Oh, goodness me, I could watch these highlights for hours. This game was fun from…almost start to…almost finish. Truly a dominating effort that was a little bit skewed by garbage time and that brilliant first drive that MSU put together.
Page 1 of 55
A frontend designer (who may also go by UI developer, client-side developer, UI engineer, design engineer, frontend architect, designer/developer, prototyper, unicorn, or Bo Jackson) lives in a sort of purgatory between worlds
This is my life. I am often shoe-horned into the role of pure developer, when in reality I’m a designer that develops for the front end. Organizations that I’ve worked with in the past tend to separate the two, and this puts me in the precarious position of having to choose between them. Or those who don’t understand my skill set tend to take me with them when they need a technically minded individual to interpret and discuss a topic.
While some of this organizational separation may be justified, creating a division between designers and frontend developers is an absolutely terrible idea.
He mentions how he thinks that front end designers are particularly well-suited to bridge the divide between design and development and I couldn’t agree more. It’s a key skill set in any organization that creates and designs user interfaces.
Brad Frost is also referencing the article Development is Design.
I went to Chicago Camps UX Camp last weekend and thoroughly enjoyed the experience. From the opening keynote right on through to the final session discussing content modeling, the day was packed with information that I can bring back to my freelance work and primary job. It was a full 14 hours of driving and learning that was rather tiring, enlightening, and everything in between.
One particular talk stood out in my mind as one that I need to research, learn, and discuss with my larger team to see if implementing the methods in any sense would work for us.
The talk was, Facilitating Google Design Sprints, given by Zeke Binion:
Making products that customers love is hard. So giving yourself 1 week to do it sounds crazy.
But many companies spend months or years building products only to learn that their customers don’t want it. Google’s Design Sprint solves this problem by focusing a cross-disciplinary team on a clearly defined problem, empowering them to generate many creative ideas, and ensuring they are building the right product by putting a prototype in front of customers in just 5 days.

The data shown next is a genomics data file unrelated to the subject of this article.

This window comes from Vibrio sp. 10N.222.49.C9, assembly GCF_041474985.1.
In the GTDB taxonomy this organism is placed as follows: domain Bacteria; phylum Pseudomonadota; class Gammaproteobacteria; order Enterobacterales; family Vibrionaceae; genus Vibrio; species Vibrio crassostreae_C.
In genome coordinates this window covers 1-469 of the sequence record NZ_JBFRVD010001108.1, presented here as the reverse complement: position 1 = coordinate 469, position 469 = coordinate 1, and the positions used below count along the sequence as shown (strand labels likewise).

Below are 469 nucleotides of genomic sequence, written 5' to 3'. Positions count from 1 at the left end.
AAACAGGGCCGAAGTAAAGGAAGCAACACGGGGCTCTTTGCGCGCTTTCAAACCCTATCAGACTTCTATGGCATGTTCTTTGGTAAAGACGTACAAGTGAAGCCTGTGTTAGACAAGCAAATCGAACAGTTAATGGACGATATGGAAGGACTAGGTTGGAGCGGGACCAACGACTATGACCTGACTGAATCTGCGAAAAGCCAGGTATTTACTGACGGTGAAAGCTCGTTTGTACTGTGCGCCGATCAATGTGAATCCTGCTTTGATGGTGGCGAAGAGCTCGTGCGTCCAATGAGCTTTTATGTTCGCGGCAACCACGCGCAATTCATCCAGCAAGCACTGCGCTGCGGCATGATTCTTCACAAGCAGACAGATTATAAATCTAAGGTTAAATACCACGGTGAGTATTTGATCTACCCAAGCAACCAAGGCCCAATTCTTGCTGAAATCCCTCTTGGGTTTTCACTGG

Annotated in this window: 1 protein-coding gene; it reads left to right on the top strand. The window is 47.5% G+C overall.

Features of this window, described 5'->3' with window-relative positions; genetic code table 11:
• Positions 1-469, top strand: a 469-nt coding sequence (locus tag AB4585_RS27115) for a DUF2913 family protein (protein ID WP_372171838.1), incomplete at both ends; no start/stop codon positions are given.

The 45 minute session was focused primarily on facilitation rather than process, but I am intrigued.
In his talk he discussed Google design sprints, as outlined in Sprint: How to Solve Big Problems and Test New Ideas in Just Five Days, and it is a process I am heavily interested in learning.
I have just received my copy of the book, so stay tuned for further process discussions.
To be clear, I am using an Amazon affiliate link to direct traffic through to Amazon. Shameless, I know. Just trying to earn a little bit of cash.
This is an old one, but an excellent philosophy.
The digital media world is in the process of dramatic change. For years, the Internet has been about web sites and browser-based experiences, and the systems that drove those sites generally matched those experiences. But now, the portable world is upon us and it is formidable. With the growing need and ability to be portable comes tremendous opportunity for content providers. But it also requires substantial changes to their thinking and their systems. It requires distribution platforms, API’s and other ways to get the content to where it needs to be. But having an API is not enough. In order for content providers to take full advantage of these new platforms, they will need to, first and foremost, embrace one simple philosophy: COPE.
Hayek is saying that his big book restating some “old truths” was necessary in 1959 because making the case for liberalism is a Sisyphean task. If the old truths are not updated for each new age, they will slip from our grasp and lose our allegiance. The terms in which those truths have been couched will become hollow, potted mottoes, will fail to galvanize, inspire, and move us. The old truths will remain truths, but they’ll be dismissed and neglected as mere dogma, noise. And the liberal, open society will again face a crisis of faith.
This won’t be an exercise in narrowly sectarian ideology or political dogma. It can’t be. The fact that liberalism has become rote is central to our problem. Academic left-liberalism is doggedly utopian—and stale. Democratic Party liberalism is incoherent—and stale. Orthodox libertarianism is dogmatically blinkered—and stale. The “classical liberalism” of conservative-libertarian fusionism is phony—and stale. Each of our legacy liberalisms is, in its own way, corrupt. It’s all part of our pitted, pocked, cracked and creaking liberal cultural infrastructure. It doesn’t help to replace rotten wood with rotten wood, rusty pipe with rusty pipe. Hayek himself told us we can’t fix it with Hayek.